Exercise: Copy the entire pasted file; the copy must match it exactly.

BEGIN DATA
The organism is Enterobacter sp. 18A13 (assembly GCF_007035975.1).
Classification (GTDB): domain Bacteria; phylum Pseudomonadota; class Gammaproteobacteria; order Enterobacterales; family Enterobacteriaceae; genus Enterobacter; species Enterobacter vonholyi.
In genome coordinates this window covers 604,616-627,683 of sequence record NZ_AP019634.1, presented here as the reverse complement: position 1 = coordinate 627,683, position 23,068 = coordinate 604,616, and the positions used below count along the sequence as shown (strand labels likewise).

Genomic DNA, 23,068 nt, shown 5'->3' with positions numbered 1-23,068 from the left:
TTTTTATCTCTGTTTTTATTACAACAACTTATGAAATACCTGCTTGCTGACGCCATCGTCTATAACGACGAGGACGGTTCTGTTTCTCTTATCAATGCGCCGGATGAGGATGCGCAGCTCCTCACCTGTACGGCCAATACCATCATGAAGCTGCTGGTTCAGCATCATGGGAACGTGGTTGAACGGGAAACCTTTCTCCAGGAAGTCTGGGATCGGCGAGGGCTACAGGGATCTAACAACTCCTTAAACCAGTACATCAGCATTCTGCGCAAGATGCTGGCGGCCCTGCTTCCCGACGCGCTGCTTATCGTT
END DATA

The organism is Enterobacter sp. 18A13 (assembly GCF_007035975.1).
Classification (GTDB): domain Bacteria; phylum Pseudomonadota; class Gammaproteobacteria; order Enterobacterales; family Enterobacteriaceae; genus Enterobacter; species Enterobacter vonholyi.
In genome coordinates this window covers 604,616-627,683 of sequence record NZ_AP019634.1, presented here as the reverse complement: position 1 = coordinate 627,683, position 23,068 = coordinate 604,616, and the positions used below count along the sequence as shown (strand labels likewise).

Genomic DNA, 23,068 nt, shown 5'->3' with positions numbered 1-23,068 from the left:
TTTTTATCTCTGTTTTTATTACAACAACTTATGAAATACCTGCTTGCTGACGCCATCGTCTATAACGACGAGGACGGTTCTGTTTCTCTTATCAATGCGCCGGATGAGGATGCGCAGCTCCTCACCTGTACGGCCAATACCATCATGAAGCTGCTGGTTCAGCATCATGGGAACGTGGTTGAACGGGAAACCTTTCTCCAGGAAGTCTGGGATCGGCGAGGGCTACAGGGATCTAACAACTCCTTAAACCAGTACATCAGCATTCTGCGCAAGATGCTGGCGGCCCTGCTTCCCGACGCGCTGCTTATCGTT